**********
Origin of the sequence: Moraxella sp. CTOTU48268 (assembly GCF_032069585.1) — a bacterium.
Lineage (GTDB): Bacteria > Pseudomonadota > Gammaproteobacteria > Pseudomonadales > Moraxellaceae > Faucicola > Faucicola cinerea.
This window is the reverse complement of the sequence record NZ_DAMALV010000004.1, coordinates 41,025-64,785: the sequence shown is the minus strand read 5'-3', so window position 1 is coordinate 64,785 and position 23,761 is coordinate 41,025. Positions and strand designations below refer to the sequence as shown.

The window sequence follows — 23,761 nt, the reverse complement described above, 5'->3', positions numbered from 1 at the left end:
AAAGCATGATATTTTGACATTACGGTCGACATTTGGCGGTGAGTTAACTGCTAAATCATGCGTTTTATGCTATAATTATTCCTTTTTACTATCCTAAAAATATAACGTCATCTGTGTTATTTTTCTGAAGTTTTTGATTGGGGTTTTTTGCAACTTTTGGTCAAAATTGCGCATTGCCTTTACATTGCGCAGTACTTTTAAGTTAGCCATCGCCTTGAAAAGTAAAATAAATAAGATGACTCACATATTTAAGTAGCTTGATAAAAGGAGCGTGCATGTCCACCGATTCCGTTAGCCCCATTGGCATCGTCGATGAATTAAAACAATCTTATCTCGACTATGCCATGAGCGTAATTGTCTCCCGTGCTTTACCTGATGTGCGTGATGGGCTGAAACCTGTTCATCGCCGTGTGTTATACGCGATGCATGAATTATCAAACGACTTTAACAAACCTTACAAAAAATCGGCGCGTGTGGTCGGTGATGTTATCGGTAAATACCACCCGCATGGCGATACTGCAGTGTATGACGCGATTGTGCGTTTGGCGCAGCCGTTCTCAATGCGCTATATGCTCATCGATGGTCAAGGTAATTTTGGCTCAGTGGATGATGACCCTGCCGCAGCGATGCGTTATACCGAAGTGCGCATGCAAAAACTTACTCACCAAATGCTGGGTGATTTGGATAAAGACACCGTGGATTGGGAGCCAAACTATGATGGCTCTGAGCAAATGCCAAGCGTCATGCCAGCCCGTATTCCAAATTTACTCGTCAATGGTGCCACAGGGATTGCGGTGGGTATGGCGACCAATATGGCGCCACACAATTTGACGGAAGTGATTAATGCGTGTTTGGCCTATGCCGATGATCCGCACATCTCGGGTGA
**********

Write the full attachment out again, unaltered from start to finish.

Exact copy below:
Origin of the sequence: Moraxella sp. CTOTU48268 (assembly GCF_032069585.1) — a bacterium.
Lineage (GTDB): Bacteria > Pseudomonadota > Gammaproteobacteria > Pseudomonadales > Moraxellaceae > Faucicola > Faucicola cinerea.
This window is the reverse complement of the sequence record NZ_DAMALV010000004.1, coordinates 41,025-64,785: the sequence shown is the minus strand read 5'-3', so window position 1 is coordinate 64,785 and position 23,761 is coordinate 41,025. Positions and strand designations below refer to the sequence as shown.

The window sequence follows — 23,761 nt, the reverse complement described above, 5'->3', positions numbered from 1 at the left end:
AAAGCATGATATTTTGACATTACGGTCGACATTTGGCGGTGAGTTAACTGCTAAATCATGCGTTTTATGCTATAATTATTCCTTTTTACTATCCTAAAAATATAACGTCATCTGTGTTATTTTTCTGAAGTTTTTGATTGGGGTTTTTTGCAACTTTTGGTCAAAATTGCGCATTGCCTTTACATTGCGCAGTACTTTTAAGTTAGCCATCGCCTTGAAAAGTAAAATAAATAAGATGACTCACATATTTAAGTAGCTTGATAAAAGGAGCGTGCATGTCCACCGATTCCGTTAGCCCCATTGGCATCGTCGATGAATTAAAACAATCTTATCTCGACTATGCCATGAGCGTAATTGTCTCCCGTGCTTTACCTGATGTGCGTGATGGGCTGAAACCTGTTCATCGCCGTGTGTTATACGCGATGCATGAATTATCAAACGACTTTAACAAACCTTACAAAAAATCGGCGCGTGTGGTCGGTGATGTTATCGGTAAATACCACCCGCATGGCGATACTGCAGTGTATGACGCGATTGTGCGTTTGGCGCAGCCGTTCTCAATGCGCTATATGCTCATCGATGGTCAAGGTAATTTTGGCTCAGTGGATGATGACCCTGCCGCAGCGATGCGTTATACCGAAGTGCGCATGCAAAAACTTACTCACCAAATGCTGGGTGATTTGGATAAAGACACCGTGGATTGGGAGCCAAACTATGATGGCTCTGAGCAAATGCCAAGCGTCATGCCAGCCCGTATTCCAAATTTACTCGTCAATGGTGCCACAGGGATTGCGGTGGGTATGGCGACCAATATGGCGCCACACAATTTGACGGAAGTGATTAATGCGTGTTTGGCCTATGCCGATGATCCGCACATCTCGGGTGA